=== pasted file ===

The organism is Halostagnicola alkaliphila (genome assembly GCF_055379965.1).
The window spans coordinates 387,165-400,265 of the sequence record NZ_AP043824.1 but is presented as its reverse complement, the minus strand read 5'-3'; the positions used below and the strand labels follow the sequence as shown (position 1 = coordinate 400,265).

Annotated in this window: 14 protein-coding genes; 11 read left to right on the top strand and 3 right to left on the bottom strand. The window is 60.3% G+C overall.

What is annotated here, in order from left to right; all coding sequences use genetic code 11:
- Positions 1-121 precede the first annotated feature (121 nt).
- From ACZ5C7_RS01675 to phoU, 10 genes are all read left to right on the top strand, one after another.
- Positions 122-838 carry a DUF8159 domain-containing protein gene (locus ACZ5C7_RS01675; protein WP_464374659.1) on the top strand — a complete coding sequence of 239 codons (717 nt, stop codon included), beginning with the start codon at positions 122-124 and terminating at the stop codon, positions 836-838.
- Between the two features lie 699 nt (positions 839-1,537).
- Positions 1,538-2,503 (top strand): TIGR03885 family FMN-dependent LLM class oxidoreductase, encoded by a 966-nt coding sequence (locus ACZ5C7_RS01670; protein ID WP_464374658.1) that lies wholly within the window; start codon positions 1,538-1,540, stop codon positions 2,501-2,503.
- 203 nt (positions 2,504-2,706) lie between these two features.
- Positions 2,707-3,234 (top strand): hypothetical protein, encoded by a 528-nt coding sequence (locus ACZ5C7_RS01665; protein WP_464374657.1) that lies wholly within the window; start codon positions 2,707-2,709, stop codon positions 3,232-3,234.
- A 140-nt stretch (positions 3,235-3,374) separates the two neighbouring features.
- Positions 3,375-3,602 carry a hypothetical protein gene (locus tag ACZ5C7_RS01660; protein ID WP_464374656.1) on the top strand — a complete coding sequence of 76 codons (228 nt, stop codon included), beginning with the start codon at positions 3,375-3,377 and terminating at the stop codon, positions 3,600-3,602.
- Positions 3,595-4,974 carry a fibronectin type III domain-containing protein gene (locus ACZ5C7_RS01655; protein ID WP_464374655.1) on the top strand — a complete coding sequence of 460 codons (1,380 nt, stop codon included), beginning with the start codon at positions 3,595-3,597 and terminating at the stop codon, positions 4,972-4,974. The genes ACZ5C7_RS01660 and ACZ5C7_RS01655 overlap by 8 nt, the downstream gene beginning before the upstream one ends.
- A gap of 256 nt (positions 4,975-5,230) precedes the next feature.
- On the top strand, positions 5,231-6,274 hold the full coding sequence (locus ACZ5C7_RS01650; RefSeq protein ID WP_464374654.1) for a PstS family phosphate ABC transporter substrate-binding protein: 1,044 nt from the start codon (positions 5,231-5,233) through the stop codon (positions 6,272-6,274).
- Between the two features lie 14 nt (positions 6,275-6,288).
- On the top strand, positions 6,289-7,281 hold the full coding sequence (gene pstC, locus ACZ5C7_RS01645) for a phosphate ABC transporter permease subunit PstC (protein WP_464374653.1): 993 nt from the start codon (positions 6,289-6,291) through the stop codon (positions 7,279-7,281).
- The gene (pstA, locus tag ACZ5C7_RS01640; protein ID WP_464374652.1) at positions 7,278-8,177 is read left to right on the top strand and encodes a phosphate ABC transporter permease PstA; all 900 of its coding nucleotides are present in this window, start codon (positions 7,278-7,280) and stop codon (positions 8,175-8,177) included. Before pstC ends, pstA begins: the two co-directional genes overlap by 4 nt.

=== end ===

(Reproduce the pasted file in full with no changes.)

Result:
The organism is Halostagnicola alkaliphila (genome assembly GCF_055379965.1).
The window spans coordinates 387,165-400,265 of the sequence record NZ_AP043824.1 but is presented as its reverse complement, the minus strand read 5'-3'; the positions used below and the strand labels follow the sequence as shown (position 1 = coordinate 400,265).

Annotated in this window: 14 protein-coding genes; 11 read left to right on the top strand and 3 right to left on the bottom strand. The window is 60.3% G+C overall.

What is annotated here, in order from left to right; all coding sequences use genetic code 11:
- Positions 1-121 precede the first annotated feature (121 nt).
- From ACZ5C7_RS01675 to phoU, 10 genes are all read left to right on the top strand, one after another.
- Positions 122-838 carry a DUF8159 domain-containing protein gene (locus ACZ5C7_RS01675; protein WP_464374659.1) on the top strand — a complete coding sequence of 239 codons (717 nt, stop codon included), beginning with the start codon at positions 122-124 and terminating at the stop codon, positions 836-838.
- Between the two features lie 699 nt (positions 839-1,537).
- Positions 1,538-2,503 (top strand): TIGR03885 family FMN-dependent LLM class oxidoreductase, encoded by a 966-nt coding sequence (locus ACZ5C7_RS01670; protein ID WP_464374658.1) that lies wholly within the window; start codon positions 1,538-1,540, stop codon positions 2,501-2,503.
- 203 nt (positions 2,504-2,706) lie between these two features.
- Positions 2,707-3,234 (top strand): hypothetical protein, encoded by a 528-nt coding sequence (locus ACZ5C7_RS01665; protein WP_464374657.1) that lies wholly within the window; start codon positions 2,707-2,709, stop codon positions 3,232-3,234.
- A 140-nt stretch (positions 3,235-3,374) separates the two neighbouring features.
- Positions 3,375-3,602 carry a hypothetical protein gene (locus tag ACZ5C7_RS01660; protein ID WP_464374656.1) on the top strand — a complete coding sequence of 76 codons (228 nt, stop codon included), beginning with the start codon at positions 3,375-3,377 and terminating at the stop codon, positions 3,600-3,602.
- Positions 3,595-4,974 carry a fibronectin type III domain-containing protein gene (locus ACZ5C7_RS01655; protein ID WP_464374655.1) on the top strand — a complete coding sequence of 460 codons (1,380 nt, stop codon included), beginning with the start codon at positions 3,595-3,597 and terminating at the stop codon, positions 4,972-4,974. The genes ACZ5C7_RS01660 and ACZ5C7_RS01655 overlap by 8 nt, the downstream gene beginning before the upstream one ends.
- A gap of 256 nt (positions 4,975-5,230) precedes the next feature.
- On the top strand, positions 5,231-6,274 hold the full coding sequence (locus ACZ5C7_RS01650; RefSeq protein ID WP_464374654.1) for a PstS family phosphate ABC transporter substrate-binding protein: 1,044 nt from the start codon (positions 5,231-5,233) through the stop codon (positions 6,272-6,274).
- Between the two features lie 14 nt (positions 6,275-6,288).
- On the top strand, positions 6,289-7,281 hold the full coding sequence (gene pstC, locus ACZ5C7_RS01645) for a phosphate ABC transporter permease subunit PstC (protein WP_464374653.1): 993 nt from the start codon (positions 6,289-6,291) through the stop codon (positions 7,279-7,281).
- The gene (pstA, locus tag ACZ5C7_RS01640; protein ID WP_464374652.1) at positions 7,278-8,177 is read left to right on the top strand and encodes a phosphate ABC transporter permease PstA; all 900 of its coding nucleotides are present in this window, start codon (positions 7,278-7,280) and stop codon (positions 8,175-8,177) included. Before pstC ends, pstA begins: the two co-directional genes overlap by 4 nt.